November 2011 Newsletter

When you have lifted your main crop potatoes allow them to dry

Pick apples as soon as they are ripe. This years' bumper crop means fruit is juicier, sweeter and with better skin colour than we often see, so make the most of it! There is nothing quite like a crisp apple eaten straight from the tree, although some varieties are better after a few weeks of storage in a cool place to bring out their full flavour. If you don't have a fruit tree in your garden, now might be a good time to think about planting one, there are varieties to suit every garden, with plenty of self-fertile varieties such as the frost hardy Scrumptious. It has been bred for growing in all conditions throughout the UK and is disease resistant, thin skinned and can be eaten straight from the tree making it an ideal garden variety. The new Marshalls Exclusive Christmas Pippin looks set to be a winner especially since it reaches perfection in December just in time for Christmas. It is especially good with a glass of port and some Stilton cheese (and better for you than Christmas pud!)

If you haven't already done so lift your onions and shallots

If you have a cold frame or greenhouse make full use of it by sowing salad crops to over-winter. Imagine nipping out over the Christmas period to pick your own salads! Try Lettuce Winter Density and Spicy Greens Salad Mix, Radish Wintella and White Lisbon Winter Hardy Spring Onions! Much more satisfying than opening a bag of allegedly 'fresh' salad leaves from the supermarket that have been washed in goodness knows what to stop them going limp! The New Four Seasons Greenhouse Gro-System is perfect for over winter growing, enabling you to maximise the space in your greenhouse and giving lots of winter salads just in time for Christmas.

Don't forget to order your

There is still enough time to sow Broad Bean Aquadulce Claudia and Pea Douce Provence - they are tough enough to come through the winter. If you live in a very cold area or have trouble with mice, sowing your broad beans and peas in pots in a cool greenhouse, can give a more reliable germination. Sow one seed per 7cm (3in) pot or in Rootrainers filled with multipurpose compost. Water in and keep in a cool but frost-free place. Do not grow in a heated greenhouse as they need cool conditions and will fail to germinate if it is too warm. If you want the very earliest and sweetest mangetout peas and you live in a mild area, try sowing Oregon Sugar Pod in pots or Rootrainers under a warm layer of Horticultural Fleece or a cloche to give you early pickings from May.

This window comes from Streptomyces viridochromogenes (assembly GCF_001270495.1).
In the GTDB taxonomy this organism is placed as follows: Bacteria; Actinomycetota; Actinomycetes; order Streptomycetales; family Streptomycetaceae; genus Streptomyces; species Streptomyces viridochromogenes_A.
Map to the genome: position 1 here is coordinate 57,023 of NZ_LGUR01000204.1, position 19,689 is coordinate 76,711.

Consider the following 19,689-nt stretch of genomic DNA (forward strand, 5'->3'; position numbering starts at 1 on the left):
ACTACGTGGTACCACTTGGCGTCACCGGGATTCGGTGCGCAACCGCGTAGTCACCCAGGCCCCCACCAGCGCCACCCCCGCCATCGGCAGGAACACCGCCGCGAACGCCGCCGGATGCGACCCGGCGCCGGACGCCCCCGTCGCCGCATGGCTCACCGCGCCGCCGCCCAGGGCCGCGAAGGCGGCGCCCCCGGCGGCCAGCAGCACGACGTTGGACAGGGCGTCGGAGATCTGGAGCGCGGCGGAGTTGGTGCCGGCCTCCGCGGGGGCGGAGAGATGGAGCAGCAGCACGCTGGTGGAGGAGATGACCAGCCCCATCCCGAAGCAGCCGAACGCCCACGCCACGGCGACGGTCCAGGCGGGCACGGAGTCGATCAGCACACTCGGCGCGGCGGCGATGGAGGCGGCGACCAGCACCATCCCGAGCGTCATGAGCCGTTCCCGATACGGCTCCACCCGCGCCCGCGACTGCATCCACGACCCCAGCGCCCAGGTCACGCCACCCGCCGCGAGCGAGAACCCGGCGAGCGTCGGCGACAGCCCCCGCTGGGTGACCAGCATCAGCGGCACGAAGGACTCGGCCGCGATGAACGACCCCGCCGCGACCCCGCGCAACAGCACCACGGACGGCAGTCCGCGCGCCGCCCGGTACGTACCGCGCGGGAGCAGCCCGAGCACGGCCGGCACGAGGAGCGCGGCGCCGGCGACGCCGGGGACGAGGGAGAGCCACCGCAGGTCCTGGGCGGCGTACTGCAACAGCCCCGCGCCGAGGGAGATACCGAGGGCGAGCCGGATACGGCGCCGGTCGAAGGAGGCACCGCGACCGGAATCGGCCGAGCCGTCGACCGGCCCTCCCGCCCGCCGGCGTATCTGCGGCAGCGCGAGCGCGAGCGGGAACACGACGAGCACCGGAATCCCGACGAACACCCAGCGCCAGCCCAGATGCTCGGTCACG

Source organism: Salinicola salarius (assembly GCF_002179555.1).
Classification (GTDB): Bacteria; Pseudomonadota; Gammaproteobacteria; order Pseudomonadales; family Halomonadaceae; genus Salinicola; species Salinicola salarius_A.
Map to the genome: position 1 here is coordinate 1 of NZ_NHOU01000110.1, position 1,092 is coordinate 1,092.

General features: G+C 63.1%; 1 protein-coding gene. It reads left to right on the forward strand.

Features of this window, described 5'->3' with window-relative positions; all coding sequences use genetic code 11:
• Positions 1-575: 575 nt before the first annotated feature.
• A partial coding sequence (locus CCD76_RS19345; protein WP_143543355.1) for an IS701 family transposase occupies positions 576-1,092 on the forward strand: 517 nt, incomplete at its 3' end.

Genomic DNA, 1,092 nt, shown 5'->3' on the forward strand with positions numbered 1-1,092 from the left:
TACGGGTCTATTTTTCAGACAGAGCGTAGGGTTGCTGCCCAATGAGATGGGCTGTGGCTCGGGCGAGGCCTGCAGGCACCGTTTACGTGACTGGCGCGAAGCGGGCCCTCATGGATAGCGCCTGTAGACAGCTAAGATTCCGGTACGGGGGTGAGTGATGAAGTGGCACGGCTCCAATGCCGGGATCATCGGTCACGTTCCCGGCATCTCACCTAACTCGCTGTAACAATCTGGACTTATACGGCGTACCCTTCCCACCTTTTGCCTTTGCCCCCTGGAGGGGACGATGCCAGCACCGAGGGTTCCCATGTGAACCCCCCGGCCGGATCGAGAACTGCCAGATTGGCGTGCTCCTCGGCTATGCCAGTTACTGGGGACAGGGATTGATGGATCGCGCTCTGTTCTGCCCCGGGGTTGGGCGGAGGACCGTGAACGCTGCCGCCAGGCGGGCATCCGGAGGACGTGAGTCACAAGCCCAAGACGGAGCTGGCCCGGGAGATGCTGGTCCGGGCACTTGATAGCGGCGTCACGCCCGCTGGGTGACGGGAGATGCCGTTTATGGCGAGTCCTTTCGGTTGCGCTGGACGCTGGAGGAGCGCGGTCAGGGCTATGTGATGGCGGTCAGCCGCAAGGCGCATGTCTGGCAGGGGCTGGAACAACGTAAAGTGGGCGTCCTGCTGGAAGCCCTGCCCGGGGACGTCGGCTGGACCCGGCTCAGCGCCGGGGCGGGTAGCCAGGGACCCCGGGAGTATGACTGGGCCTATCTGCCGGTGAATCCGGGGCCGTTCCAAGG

If you have empty vegetable beds after the harvest

Growing and picking your own Soft Fruit is such a wonderful experience and you don't need a huge garden to be able to grow some of your own. They need to be planted from autumn to early spring so now is the perfect time to begin planting these superb plants in your own garden. Raspberries, Strawberries, Blackberries, Gooseberries and Currants can all be planted any time from November to March provided the soil is not frozen or waterlogged. They will grow in most soils but a bit of preparation beforehand will reap dividends for your future crops. Make sure that the site is in a sunny spot.

Salad crops will still be going strong

For the best results, garlic needs a long growing season and a good cold period, for the cloves to develop properly, so there is still plenty of time to order your Autumn Planting Garlic Bulbs. If you don't have space in your veg plot just yet there is also a very good selection of Garlic for planting in spring. If your harvested onions are nicely dry store them in onion nets to allow good airflow and keep them dry. Or you can plait them by the stems and hang them strung together in a cool airy place.

Gardening Tips